Oy. Whoever told me they thought I should try blogging every day (Dad) may have had a higher estimation of my brain than is accurate. Trying to think of things to write about every day when I'm not in rehearsals OR a foreign country is really a challenge. I totally need to put my thinking cap on, and let's face it folks, I'm lazy by nature. Sure, I'm happy to blog when the fancy strikes me, but I'm not sure I have enough deep thoughts to put into the world every single day.
That being said, I remember some time ago I was reading Joyce DiDonato's blog, and she had written an interesting entry about different trouser roles that she had sung or would be singing, and how their characters differed. That was actually the one time I commented on her blog, begging her to pleeeeeeeease write an entry about the character of Rosina, because she is obviously THE expert and her Rosina is incredibly charming.
Well, I'm about to go sing my 275th Rosina (I'm exaggerating, but it seems like a lot) and it will be the first of three different Barbiere producitons I will sing this year. So tonight I'm going to put my thinking cap on about Rosina. I might have written some stuff on this subject last time I sang her, but I can't be bothered to go through my whole history and check, and unfortunately I never got into tagging my blog entries, so if you're one of the 3 people who read my blog before this year and I'm repeating myself, I apologize in advance.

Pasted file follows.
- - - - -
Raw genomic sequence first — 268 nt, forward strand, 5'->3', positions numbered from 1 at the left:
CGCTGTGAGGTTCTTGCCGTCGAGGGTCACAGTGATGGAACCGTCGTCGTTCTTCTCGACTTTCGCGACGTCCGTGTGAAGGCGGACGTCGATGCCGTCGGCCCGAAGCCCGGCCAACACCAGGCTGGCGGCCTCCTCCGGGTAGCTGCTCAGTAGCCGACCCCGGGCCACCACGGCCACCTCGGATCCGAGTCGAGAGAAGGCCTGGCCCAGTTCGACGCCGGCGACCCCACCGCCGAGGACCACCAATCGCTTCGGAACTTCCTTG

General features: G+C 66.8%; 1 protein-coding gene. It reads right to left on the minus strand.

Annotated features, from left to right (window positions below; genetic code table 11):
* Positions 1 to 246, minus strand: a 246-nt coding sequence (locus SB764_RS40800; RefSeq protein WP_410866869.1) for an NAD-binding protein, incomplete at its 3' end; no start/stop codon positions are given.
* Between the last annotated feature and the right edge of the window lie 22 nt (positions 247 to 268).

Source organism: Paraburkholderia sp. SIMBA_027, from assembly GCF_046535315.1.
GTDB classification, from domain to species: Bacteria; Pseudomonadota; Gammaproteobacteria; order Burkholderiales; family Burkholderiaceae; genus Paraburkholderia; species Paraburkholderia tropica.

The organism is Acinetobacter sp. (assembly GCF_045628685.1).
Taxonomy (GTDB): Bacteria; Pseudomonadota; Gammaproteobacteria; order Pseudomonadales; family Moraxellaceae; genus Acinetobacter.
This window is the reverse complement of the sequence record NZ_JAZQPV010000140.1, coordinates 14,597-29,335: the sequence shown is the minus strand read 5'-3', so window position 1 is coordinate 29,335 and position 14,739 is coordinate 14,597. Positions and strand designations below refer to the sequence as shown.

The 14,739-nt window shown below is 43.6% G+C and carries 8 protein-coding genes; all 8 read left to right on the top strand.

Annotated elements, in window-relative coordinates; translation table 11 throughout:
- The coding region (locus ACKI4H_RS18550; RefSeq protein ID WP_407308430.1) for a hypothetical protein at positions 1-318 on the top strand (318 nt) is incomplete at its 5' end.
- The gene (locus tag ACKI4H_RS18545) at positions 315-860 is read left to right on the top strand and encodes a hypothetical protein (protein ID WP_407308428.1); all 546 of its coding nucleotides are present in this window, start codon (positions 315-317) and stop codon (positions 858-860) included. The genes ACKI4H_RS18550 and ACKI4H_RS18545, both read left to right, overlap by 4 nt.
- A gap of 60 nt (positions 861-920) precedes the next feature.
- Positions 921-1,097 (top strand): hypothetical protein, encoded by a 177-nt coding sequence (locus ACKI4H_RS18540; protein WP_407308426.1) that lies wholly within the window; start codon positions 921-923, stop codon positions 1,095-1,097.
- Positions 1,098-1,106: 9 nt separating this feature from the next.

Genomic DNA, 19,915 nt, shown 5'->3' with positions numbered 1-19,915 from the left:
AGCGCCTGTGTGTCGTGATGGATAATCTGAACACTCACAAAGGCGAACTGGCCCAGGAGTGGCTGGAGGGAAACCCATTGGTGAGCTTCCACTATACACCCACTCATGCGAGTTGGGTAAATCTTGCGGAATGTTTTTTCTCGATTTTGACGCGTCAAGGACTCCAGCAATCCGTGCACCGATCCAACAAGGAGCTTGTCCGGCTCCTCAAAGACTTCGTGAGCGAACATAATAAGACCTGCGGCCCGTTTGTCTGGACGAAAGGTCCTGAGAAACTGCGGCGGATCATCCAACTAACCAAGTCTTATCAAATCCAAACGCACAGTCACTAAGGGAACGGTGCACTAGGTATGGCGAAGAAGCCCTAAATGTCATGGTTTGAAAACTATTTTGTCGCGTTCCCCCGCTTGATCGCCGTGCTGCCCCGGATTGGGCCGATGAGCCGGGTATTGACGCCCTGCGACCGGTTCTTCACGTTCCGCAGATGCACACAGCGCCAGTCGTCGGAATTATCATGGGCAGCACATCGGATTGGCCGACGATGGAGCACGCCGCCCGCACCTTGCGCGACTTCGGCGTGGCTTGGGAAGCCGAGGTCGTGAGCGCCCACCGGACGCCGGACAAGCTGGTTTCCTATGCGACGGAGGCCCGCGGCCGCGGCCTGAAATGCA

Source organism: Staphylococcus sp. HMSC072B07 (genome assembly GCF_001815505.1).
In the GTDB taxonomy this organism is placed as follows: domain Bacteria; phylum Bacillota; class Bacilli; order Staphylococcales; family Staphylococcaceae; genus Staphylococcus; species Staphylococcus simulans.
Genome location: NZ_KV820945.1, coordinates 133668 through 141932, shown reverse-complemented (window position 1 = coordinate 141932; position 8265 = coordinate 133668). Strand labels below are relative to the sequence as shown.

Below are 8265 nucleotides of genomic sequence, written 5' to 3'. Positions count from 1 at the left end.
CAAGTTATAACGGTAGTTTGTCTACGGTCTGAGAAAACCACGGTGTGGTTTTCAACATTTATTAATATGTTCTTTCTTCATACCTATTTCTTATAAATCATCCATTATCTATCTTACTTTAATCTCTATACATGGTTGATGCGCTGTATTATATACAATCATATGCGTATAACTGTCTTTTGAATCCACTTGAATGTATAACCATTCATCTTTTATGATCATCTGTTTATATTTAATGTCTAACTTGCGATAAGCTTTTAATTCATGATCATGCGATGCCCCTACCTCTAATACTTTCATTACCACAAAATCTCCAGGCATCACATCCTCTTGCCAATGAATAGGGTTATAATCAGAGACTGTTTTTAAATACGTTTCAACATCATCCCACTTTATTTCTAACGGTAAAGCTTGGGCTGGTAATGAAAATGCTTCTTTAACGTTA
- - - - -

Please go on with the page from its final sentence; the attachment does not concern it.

Rosina is tricky. She can be really unlikeable in that same way that Norina (Don Pasquale) can be unlikeable if you aren't careful. It's a ridiculous double standard really, because it's so easy to apply the word BITCH to a strong woman and dismiss her. But it's just the way it goes, and I've both been in and seen many a Barber production where the Rosina comes out to bow, and even if she sang like a goddess, the audience is like......crickets.....crickets........ And then Figaro comes out to bow after her, and they're like "AAAAAAAAAAA!!! BRAVO FIGARO!!!! WE LOVE YOU AND YOUR CRAZY ANTICS!!!" It's depressing frankly.
So how to make the character of Rosina somebody that the audience cares about? I think it all sort of hinges on how you decide to perform Una Voce Poco Fa, her first aria. It's tricky, because it's basically Rosina's first real entrance, and the aria isn't exactly easy, and you're always nervous. But I think it's important to capture a few nuggets of her personality in that first scene; First; her girlish and genuine infatuation with the Count. That's something you can portray in the beginning of the aria. She can't seem too knowing or too grown up in that part - she should be like a love struck teenager, genuinely thunderstruck by this handsome dude that's been lurking outside her window singing her love songs. I choose to sing that first part rather simply. Then, of course, we have to see her cunning, and her willingness to manipulate. But in the fast part, instead of playing the "I become a viper" of the text as bitchy, insolent, and therefore un-charming, I think it's fun to play her sexy, womanly nature - to show the innocent crush of the beginning of the aria maturing into her demonstration of what she thinks it means to be an adult woman, in touch with her sensuality, vitality, and charm.